There Have Now Been More Than 10 Million Coronavirus Cases In The US

The number of Americans hospitalized with COVID-19 is expected to exceed the peaks seen in April and July.

The US has passed the milestone of 10 million coronavirus cases since the start of the pandemic, according to data compiled by Johns Hopkins University. The nation’s coronavirus cases currently account for almost a fifth of all cases recorded worldwide.

The milestone was reached just hours after promising news about a coronavirus vaccine trial, as well as President-elect Joe Biden's announcement of the members of his coronavirus advisory board. It underlines the huge challenges the Biden administration will face in bringing COVID-19 under control.

“It’s a tragic milestone,” Georges Benjamin, executive director of the American Public Health Association, told BuzzFeed News. “And I think we’re all afraid that there’s going to be a rapid acceleration of what we’re seeing.”

Recorded cases of COVID-19 are now rising quickly in a third wave that started to take off in September. Initially, the surges were seen mainly in the Upper Midwest and Great Plains states, but the virus is now spreading quickly across most of the country. The US's case numbers are almost certainly a vast undercount, given that many people since the start of the pandemic may have contracted the virus but have not gotten tested.

Most alarmingly, the number of people who are hospitalized with COVID-19 is also rising rapidly and is soon expected to exceed the peaks seen in April and July, when almost 60,000 Americans were in the hospital with the virus.

Daily recorded COVID-19 cases in the US

People currently hospitalized with COVID-19 in the US

A chart shows three waves of hospitalizations, with the current one poised to exceed those in April and July

Thanks to improvements in treatment, including laying patients on their stomachs to help them breathe and giving those who are most seriously ill the steroid dexamethasone, the death rate among those hospitalized has dropped significantly since the early days of the pandemic.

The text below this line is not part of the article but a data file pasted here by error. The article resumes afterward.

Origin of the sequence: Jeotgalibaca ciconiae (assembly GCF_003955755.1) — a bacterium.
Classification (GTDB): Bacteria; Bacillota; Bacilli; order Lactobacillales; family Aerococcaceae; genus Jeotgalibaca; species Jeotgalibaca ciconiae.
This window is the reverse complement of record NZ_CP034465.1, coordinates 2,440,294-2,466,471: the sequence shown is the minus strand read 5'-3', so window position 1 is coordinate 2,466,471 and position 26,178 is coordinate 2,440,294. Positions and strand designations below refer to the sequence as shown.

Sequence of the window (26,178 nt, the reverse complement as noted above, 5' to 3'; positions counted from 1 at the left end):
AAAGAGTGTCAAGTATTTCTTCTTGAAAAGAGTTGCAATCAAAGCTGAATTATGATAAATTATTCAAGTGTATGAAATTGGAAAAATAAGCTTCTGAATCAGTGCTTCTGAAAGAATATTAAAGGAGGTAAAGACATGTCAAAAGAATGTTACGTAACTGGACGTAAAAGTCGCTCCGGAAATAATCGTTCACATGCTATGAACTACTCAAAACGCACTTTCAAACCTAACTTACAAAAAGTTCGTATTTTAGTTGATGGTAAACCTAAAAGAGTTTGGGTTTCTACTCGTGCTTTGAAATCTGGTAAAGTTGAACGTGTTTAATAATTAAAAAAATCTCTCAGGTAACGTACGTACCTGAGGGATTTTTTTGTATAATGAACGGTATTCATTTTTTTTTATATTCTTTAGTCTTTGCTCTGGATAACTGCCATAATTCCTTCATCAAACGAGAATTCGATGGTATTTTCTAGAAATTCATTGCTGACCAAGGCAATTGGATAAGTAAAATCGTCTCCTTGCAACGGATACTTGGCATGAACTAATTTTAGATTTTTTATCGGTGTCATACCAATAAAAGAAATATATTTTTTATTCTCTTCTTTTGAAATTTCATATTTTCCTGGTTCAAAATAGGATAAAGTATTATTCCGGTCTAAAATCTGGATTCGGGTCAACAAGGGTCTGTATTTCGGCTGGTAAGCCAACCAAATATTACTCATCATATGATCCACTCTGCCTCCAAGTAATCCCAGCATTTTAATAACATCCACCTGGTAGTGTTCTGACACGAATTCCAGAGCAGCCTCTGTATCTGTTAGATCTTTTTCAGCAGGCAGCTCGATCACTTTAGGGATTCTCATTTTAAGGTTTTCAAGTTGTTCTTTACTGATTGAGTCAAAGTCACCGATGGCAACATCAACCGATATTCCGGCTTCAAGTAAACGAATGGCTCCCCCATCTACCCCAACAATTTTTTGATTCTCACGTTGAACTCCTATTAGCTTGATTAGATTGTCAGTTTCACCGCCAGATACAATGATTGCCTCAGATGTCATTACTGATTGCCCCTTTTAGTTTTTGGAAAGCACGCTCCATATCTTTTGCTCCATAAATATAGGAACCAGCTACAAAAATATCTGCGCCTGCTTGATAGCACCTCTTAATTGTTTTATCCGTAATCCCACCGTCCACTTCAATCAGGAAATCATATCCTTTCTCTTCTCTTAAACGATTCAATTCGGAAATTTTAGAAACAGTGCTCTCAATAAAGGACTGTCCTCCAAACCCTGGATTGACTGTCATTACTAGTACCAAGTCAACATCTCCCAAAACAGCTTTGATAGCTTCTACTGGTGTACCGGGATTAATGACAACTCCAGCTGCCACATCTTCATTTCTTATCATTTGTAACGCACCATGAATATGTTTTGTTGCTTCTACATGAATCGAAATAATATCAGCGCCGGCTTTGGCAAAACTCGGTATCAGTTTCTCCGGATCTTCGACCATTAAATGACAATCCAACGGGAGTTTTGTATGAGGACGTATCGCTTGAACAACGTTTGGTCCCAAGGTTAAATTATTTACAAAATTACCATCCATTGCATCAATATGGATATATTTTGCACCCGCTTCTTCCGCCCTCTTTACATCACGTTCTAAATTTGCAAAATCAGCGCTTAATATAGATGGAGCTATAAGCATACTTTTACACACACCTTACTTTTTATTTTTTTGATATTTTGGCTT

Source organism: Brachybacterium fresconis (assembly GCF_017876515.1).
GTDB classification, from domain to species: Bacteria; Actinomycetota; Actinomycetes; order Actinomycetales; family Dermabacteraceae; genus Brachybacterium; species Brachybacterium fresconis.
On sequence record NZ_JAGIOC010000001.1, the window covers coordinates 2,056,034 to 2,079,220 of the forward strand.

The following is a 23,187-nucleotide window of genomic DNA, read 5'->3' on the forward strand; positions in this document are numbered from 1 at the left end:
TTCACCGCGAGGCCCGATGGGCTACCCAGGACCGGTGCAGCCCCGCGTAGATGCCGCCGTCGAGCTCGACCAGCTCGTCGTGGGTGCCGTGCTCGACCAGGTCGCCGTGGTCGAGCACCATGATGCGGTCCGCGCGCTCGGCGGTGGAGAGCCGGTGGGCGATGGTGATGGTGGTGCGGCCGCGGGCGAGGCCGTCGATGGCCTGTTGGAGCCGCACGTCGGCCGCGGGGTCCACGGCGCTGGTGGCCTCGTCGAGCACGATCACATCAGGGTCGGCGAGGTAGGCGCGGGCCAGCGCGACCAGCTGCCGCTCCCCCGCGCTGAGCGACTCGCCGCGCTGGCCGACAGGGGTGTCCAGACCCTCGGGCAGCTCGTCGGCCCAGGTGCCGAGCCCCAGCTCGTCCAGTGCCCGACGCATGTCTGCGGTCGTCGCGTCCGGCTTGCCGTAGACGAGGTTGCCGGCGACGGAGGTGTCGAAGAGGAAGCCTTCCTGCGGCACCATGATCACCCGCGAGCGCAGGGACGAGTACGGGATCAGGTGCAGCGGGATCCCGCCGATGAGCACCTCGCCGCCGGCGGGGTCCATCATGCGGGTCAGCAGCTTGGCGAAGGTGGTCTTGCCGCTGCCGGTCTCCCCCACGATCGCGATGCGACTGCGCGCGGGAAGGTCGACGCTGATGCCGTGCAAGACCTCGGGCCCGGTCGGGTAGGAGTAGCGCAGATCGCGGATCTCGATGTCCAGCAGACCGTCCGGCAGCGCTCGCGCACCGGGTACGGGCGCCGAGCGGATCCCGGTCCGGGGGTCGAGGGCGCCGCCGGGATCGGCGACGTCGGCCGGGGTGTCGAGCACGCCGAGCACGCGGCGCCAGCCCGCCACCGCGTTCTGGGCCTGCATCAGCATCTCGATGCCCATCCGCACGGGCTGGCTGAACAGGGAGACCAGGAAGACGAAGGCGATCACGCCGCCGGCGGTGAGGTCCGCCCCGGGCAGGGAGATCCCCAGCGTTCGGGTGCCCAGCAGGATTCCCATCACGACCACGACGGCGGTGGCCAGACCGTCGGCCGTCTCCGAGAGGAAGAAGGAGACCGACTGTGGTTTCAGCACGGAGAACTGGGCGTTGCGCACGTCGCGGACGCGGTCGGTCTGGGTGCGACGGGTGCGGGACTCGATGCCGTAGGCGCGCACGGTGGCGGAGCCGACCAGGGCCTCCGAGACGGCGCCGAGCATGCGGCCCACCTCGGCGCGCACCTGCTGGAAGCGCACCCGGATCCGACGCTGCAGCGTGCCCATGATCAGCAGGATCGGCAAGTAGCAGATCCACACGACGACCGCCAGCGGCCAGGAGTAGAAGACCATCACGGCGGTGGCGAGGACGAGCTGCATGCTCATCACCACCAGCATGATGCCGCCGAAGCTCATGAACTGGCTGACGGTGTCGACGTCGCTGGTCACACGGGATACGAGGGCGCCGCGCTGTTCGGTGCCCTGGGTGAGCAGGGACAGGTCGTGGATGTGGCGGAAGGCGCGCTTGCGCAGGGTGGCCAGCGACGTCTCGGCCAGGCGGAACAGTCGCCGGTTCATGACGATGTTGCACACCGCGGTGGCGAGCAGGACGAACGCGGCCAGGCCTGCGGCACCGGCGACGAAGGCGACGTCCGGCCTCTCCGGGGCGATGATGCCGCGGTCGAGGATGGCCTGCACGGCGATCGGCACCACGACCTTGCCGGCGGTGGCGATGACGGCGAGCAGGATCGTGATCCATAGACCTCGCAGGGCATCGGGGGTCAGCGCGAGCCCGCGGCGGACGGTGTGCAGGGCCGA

But as experts had expected when the current surge in cases started to take hold, the death toll across the US is rising once again — the seven-day rolling average just passed 1,000 deaths per day. Late last month, the nation's top infectious disease expert, Anthony Fauci, predicted in an interview with the Washington Post that deaths would rise. “All the stars are aligned in the wrong place as you go into the fall and winter season, with people congregating at home indoors. You could not possibly be positioned more poorly,” he told the paper.

“What we have seen is this is inevitable; case increases are followed weeks later by hospitalization increases, and then are followed by increases in deaths,” said global health lawyer Alexandra Phelan of the Center for Global Health Science and Security at Georgetown University. “We have just seen everywhere that when cases overwhelm public health systems, overwhelm hospitals, that deaths are going to rise.”

While medical measures to treat severe COVID-19 cases have cut death rates, when the number of hospitalized people exceeds capacity, the question becomes whether there are enough healthcare workers available to provide that care.

“When health systems become overwhelmed, as we were in April here in NYC, it is difficult to provide optimal care,” Keith Sigel, an associate professor at the Icahn School of Medicine at Mount Sinai, told BuzzFeed News by email. “This is a concerning situation.”

Daily reported deaths from COVID-19 in the US

A chart shows that daily recorded deaths in the US are starting to rise

Daily reported deaths from COVID-19 worldwide

A chart shows that daily recorded deaths worldwide are now at record levels

The US isn’t the only nation grappling with an escalating COVID-19 crisis. Many Latin American countries have high death rates; as the Northern Hemisphere moves into winter, cases and deaths are rising dramatically in Europe, too. Indeed, the daily recorded global death count is now higher than it was in April, when European countries, including Italy, the UK, and Spain, plus US cities, led by New York, Detroit, and New Orleans, were hit hard by the virus.

“The difference between the US and other countries is that we never really, with the exception of New York, got the epidemic under control,” Phelan said.

Moreover, as numbers tick up in other countries, Benjamin said, “they are making really definitive and informed decisions to recontrol the disease — decisions we have not yet made in this country.”

Topics in this article

Skip to footer